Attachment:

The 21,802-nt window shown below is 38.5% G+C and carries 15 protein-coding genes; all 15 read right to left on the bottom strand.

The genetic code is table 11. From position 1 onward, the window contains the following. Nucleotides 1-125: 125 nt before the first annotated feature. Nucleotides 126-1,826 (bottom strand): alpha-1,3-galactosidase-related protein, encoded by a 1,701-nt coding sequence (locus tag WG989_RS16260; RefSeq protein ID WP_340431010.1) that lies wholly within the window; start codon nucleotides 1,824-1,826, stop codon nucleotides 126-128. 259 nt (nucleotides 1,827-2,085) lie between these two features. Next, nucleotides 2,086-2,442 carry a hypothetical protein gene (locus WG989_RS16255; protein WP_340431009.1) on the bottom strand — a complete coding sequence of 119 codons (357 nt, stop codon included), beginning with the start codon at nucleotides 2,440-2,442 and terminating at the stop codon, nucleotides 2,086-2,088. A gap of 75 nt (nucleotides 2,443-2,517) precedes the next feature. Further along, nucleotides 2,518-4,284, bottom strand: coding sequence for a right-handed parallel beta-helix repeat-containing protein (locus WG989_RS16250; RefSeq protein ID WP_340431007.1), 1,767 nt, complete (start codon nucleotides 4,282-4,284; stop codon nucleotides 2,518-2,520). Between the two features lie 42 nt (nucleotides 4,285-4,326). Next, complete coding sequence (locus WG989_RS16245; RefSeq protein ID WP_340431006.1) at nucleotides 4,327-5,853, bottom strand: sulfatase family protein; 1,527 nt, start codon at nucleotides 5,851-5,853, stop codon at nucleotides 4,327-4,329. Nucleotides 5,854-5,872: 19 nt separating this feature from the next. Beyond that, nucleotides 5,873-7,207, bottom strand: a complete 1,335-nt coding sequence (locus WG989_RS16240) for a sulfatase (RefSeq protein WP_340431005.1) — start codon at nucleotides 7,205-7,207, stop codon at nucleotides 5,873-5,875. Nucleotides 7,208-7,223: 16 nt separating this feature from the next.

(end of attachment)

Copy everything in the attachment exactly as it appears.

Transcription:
The 21,802-nt window shown below is 38.5% G+C and carries 15 protein-coding genes; all 15 read right to left on the bottom strand.

The genetic code is table 11. From position 1 onward, the window contains the following. Nucleotides 1-125: 125 nt before the first annotated feature. Nucleotides 126-1,826 (bottom strand): alpha-1,3-galactosidase-related protein, encoded by a 1,701-nt coding sequence (locus tag WG989_RS16260; RefSeq protein ID WP_340431010.1) that lies wholly within the window; start codon nucleotides 1,824-1,826, stop codon nucleotides 126-128. 259 nt (nucleotides 1,827-2,085) lie between these two features. Next, nucleotides 2,086-2,442 carry a hypothetical protein gene (locus WG989_RS16255; protein WP_340431009.1) on the bottom strand — a complete coding sequence of 119 codons (357 nt, stop codon included), beginning with the start codon at nucleotides 2,440-2,442 and terminating at the stop codon, nucleotides 2,086-2,088. A gap of 75 nt (nucleotides 2,443-2,517) precedes the next feature. Further along, nucleotides 2,518-4,284, bottom strand: coding sequence for a right-handed parallel beta-helix repeat-containing protein (locus WG989_RS16250; RefSeq protein ID WP_340431007.1), 1,767 nt, complete (start codon nucleotides 4,282-4,284; stop codon nucleotides 2,518-2,520). Between the two features lie 42 nt (nucleotides 4,285-4,326). Next, complete coding sequence (locus WG989_RS16245; RefSeq protein ID WP_340431006.1) at nucleotides 4,327-5,853, bottom strand: sulfatase family protein; 1,527 nt, start codon at nucleotides 5,851-5,853, stop codon at nucleotides 4,327-4,329. Nucleotides 5,854-5,872: 19 nt separating this feature from the next. Beyond that, nucleotides 5,873-7,207, bottom strand: a complete 1,335-nt coding sequence (locus WG989_RS16240) for a sulfatase (RefSeq protein WP_340431005.1) — start codon at nucleotides 7,205-7,207, stop codon at nucleotides 5,873-5,875. Nucleotides 7,208-7,223: 16 nt separating this feature from the next.